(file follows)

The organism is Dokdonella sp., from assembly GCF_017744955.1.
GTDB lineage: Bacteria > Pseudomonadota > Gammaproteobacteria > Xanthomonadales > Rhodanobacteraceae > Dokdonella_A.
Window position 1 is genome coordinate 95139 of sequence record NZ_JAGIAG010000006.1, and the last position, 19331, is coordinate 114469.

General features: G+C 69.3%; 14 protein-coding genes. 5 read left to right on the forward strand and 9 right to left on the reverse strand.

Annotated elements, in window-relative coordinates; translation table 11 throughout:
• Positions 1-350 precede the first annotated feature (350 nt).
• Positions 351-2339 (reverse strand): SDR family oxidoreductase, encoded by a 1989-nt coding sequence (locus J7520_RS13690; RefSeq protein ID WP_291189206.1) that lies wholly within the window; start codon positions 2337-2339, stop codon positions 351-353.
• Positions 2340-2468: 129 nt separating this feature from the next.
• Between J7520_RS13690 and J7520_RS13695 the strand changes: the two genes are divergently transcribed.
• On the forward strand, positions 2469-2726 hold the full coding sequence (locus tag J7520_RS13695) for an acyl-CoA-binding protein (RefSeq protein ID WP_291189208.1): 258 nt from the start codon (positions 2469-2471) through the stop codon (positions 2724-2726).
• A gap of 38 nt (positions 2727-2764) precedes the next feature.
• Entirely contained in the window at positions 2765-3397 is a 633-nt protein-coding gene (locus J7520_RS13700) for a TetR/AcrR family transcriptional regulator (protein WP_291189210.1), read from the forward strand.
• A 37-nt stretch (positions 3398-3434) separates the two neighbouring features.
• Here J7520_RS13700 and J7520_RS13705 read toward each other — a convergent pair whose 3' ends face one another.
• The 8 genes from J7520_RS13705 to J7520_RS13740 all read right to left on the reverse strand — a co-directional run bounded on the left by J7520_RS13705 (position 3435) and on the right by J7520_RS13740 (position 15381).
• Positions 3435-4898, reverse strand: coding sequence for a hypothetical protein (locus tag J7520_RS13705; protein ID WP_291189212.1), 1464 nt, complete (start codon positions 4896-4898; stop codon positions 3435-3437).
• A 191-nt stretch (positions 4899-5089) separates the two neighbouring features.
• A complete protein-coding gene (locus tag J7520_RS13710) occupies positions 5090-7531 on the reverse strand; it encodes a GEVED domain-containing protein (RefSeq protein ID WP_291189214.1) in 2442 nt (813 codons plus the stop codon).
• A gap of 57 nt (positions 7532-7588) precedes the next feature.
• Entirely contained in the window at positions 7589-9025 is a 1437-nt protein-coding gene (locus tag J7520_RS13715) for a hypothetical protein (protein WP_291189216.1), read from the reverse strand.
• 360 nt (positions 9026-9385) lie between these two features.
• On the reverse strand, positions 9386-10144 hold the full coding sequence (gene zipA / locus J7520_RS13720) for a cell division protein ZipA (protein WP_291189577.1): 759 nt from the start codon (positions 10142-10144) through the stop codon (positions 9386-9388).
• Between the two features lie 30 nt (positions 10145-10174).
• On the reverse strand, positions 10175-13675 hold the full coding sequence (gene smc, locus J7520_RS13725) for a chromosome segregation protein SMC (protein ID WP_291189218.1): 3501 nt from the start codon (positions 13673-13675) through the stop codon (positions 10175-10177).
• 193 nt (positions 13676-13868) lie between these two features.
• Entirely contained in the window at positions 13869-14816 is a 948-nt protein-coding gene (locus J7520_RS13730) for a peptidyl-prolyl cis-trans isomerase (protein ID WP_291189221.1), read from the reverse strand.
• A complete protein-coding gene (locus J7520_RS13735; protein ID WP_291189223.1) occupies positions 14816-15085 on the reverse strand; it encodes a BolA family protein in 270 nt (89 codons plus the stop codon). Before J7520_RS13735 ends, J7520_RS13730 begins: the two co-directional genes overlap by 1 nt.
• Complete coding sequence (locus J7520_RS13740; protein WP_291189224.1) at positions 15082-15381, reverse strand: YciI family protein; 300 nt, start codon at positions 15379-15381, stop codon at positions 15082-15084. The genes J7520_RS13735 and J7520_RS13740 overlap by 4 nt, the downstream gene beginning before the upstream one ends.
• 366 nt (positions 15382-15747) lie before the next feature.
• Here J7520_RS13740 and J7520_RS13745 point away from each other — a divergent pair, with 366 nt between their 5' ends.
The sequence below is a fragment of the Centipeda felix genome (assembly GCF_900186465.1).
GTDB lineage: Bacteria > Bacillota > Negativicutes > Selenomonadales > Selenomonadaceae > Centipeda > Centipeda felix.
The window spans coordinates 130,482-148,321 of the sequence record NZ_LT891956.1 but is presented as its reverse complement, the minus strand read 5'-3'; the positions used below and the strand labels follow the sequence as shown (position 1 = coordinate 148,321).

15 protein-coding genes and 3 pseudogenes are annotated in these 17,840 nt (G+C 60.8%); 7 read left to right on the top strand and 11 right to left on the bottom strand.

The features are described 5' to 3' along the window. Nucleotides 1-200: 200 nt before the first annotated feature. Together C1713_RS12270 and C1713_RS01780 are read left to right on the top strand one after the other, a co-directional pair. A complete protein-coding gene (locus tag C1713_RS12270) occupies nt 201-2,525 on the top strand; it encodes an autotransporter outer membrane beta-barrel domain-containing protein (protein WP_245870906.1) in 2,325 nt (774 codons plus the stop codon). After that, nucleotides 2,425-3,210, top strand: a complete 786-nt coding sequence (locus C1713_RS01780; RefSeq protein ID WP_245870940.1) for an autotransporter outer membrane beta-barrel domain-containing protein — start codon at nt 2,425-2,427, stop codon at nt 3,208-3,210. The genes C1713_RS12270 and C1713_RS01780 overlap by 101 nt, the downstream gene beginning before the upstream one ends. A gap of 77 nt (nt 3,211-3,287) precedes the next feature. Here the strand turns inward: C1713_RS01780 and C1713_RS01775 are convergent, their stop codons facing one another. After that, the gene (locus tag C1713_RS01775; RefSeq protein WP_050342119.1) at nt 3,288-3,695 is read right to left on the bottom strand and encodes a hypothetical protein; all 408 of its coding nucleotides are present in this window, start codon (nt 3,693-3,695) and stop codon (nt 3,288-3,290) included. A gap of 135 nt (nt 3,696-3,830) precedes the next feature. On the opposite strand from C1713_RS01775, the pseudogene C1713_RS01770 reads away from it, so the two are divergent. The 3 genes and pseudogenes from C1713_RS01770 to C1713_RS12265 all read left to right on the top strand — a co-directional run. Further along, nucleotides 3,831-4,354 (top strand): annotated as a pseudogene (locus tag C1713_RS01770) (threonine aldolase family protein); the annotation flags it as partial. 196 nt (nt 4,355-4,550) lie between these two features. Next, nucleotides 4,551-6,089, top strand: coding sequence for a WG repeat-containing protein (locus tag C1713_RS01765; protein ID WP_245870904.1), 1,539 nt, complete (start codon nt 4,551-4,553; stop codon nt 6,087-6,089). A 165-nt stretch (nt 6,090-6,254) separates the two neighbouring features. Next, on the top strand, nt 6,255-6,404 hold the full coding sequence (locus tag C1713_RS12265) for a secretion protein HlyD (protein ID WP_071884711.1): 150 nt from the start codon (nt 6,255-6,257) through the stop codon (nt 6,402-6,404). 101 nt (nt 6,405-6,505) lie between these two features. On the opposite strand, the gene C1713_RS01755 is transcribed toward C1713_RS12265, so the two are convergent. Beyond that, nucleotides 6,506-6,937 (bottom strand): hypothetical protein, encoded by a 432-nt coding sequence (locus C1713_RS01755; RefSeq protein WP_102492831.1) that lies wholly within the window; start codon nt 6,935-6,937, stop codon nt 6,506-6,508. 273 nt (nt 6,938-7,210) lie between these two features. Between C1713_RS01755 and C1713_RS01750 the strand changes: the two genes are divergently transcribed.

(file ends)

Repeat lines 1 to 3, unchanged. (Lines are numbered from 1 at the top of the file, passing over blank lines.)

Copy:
The organism is Dokdonella sp., from assembly GCF_017744955.1.
GTDB lineage: Bacteria > Pseudomonadota > Gammaproteobacteria > Xanthomonadales > Rhodanobacteraceae > Dokdonella_A.
Window position 1 is genome coordinate 95139 of sequence record NZ_JAGIAG010000006.1, and the last position, 19331, is coordinate 114469.